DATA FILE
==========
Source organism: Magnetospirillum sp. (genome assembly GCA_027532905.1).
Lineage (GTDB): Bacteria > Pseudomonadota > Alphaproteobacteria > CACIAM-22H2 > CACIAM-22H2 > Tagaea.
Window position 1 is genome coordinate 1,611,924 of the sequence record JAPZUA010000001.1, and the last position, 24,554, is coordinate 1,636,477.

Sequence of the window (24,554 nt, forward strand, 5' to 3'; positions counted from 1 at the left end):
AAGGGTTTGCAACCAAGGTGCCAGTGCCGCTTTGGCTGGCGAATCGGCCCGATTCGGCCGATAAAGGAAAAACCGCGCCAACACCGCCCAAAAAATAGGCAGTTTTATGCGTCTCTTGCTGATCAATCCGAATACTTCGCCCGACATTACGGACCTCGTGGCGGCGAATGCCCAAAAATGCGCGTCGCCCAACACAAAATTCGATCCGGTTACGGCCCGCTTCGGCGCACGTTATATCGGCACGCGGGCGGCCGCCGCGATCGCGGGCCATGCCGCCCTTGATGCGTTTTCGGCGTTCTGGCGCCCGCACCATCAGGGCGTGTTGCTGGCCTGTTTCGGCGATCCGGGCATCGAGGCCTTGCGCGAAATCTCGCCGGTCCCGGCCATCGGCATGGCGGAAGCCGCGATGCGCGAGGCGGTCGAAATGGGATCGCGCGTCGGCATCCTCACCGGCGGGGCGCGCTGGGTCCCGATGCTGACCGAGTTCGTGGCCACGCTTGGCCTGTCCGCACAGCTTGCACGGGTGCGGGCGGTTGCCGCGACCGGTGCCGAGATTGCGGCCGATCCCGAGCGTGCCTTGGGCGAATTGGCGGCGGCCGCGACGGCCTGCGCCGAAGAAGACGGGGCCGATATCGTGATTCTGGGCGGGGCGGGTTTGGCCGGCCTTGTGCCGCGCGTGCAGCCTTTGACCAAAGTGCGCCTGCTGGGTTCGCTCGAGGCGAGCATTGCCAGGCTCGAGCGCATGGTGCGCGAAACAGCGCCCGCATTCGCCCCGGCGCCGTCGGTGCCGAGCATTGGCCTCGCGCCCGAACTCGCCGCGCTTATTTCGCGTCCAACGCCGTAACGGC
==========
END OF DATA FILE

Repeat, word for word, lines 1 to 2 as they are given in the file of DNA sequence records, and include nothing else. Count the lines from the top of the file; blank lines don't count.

Source organism: Magnetospirillum sp. (genome assembly GCA_027532905.1).
Lineage (GTDB): Bacteria > Pseudomonadota > Alphaproteobacteria > CACIAM-22H2 > CACIAM-22H2 > Tagaea.